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Posted in Awareness, Brand experiences, Location marketing, Participatory, Social Media, Social Media Marketing, Social-good experiences, Social-smart Services | Tagged , , , , , , , , , , , , , | 2 Comments

“Wow”! New Website – New Emphasis on Social Good, CSR & Interactive Performance Art

interactive social media for social good
It has been a while since we last posted here but I hope by the end of this latest update you will think that it has been worth the wait. We are proud to announce the launch of the new Social-smart.com website and introduce a range of new services that we can offer to clients. Over the past few months Mark, especially, has been busy honing a more specific course for Social-smart to take over the next few years. One of the things that has been most important to Social-smart’s team is the way in which social good and corporate social responsibility has been brought to the fore by the rising tide of social media and the sense of accountability that it has fostered in all areas of life. It is, after all, the age of digital democracy.

In a recent article in Mashable entitled “Why Social Media is Vital to Corporate Social Responsibility” , Melissa Rowley highlighted the crux of what is happening in terms this new sense of accountability and the corporations’ necessary response to it. Rightly, she identifies that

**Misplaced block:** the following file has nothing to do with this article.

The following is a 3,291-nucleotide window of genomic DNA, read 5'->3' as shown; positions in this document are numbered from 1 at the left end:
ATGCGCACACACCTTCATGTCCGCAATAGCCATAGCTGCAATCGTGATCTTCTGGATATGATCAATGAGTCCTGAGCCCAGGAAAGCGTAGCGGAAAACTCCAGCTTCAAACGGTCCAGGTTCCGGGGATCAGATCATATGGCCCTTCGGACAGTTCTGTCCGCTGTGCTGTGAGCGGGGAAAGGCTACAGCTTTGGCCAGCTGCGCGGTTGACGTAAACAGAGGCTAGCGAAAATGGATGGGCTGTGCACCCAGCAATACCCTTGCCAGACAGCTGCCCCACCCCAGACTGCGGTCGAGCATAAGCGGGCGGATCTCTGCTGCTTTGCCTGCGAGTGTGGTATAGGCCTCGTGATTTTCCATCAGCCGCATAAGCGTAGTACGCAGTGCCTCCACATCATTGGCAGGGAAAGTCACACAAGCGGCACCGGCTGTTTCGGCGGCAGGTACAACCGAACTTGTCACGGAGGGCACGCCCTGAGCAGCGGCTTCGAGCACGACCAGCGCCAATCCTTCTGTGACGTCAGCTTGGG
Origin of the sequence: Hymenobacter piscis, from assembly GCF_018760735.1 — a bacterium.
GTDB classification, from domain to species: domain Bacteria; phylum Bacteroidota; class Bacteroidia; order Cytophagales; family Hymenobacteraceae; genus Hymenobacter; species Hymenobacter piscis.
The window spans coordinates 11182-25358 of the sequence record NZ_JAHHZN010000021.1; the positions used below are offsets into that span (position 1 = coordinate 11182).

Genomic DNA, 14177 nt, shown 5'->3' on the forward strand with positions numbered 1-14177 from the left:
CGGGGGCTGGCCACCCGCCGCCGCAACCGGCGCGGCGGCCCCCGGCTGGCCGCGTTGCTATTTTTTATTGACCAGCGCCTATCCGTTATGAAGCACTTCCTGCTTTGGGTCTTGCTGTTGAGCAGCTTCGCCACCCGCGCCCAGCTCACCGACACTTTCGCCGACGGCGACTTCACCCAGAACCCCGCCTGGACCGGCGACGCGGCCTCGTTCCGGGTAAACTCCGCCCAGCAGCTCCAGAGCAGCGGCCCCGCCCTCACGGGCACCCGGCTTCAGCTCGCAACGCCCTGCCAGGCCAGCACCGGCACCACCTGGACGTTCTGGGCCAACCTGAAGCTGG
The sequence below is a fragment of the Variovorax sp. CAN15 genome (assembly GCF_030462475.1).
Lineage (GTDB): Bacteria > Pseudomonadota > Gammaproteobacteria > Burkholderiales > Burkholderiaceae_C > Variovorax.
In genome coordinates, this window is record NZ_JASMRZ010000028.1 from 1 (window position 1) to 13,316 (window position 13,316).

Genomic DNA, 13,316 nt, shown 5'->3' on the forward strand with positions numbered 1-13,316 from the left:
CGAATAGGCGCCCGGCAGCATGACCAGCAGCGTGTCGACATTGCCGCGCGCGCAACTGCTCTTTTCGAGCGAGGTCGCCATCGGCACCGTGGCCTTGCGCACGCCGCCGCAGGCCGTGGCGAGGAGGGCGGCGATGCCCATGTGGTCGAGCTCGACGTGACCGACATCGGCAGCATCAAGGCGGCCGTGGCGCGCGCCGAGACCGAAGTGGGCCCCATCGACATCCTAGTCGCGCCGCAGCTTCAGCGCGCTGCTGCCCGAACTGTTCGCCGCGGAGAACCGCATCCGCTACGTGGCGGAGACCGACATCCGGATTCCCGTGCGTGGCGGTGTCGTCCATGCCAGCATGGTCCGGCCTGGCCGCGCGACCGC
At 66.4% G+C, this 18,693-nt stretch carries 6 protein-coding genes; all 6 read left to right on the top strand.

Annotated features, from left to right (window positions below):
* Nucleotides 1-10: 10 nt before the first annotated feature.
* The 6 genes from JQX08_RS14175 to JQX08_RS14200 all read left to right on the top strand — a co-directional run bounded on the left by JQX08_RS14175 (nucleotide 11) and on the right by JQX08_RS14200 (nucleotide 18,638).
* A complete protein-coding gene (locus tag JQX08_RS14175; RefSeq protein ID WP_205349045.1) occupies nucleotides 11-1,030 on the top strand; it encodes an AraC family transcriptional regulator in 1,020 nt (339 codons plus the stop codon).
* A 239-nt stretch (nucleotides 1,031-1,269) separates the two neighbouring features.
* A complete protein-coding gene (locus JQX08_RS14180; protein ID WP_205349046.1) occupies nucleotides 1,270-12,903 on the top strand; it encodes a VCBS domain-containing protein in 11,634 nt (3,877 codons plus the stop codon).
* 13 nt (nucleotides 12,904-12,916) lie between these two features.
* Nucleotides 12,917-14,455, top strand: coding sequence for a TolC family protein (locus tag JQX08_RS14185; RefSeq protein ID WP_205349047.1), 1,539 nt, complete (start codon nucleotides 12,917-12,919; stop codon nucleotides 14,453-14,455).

“A cultural and corporate shift is taking place in the world. The result of things like the current economic climate and recognition of global climate change, society is starting to push past awareness and into action. As this transition takes hold, companies are evolving from their reactive states, and moving toward more pro-active approaches. Social media has begun to play a key role in how companies shape their corporate social responsibility (CSR) policies and present themselves as good corporate citizens.”

“Because the end goal for corporations has risen above simply selling a product or service, the standard for CSR is being redefined and is evolving as a driver of innovation.”

There is nothing like a story of a corporation doing something positive and good for the community for getting attention on the social networks. A Pennsylvannia University study even showed that people prefer to share good news rather than bad news – http://www.nytimes.com/2010/02/09/science/09tier.html

Social media channels open to corporations and citizens are diversifying in both method and sophistication. Mobile marketing, location-based marketing, and social gaming have added to the ways in which information is received and shared. As social media has brought new methods of communicating ideas to targeted groups of people, especially the rise of the viral video, new and innovative ways are sought to get people’s attention. Live performance and guerilla marketing techniques have added to the mix, T-Mobile’s Liverpool Street Station dance routine being but one great example – one with 21.3 million views!

In a very interesting and timely article by Jon Goldman for Mashable – Why Social Experience is the Future of Online Content – he made the argument that no matter how good the content, it is the user’s shared social experience with that content that is key to growing and maintaining the loyalty of your audience.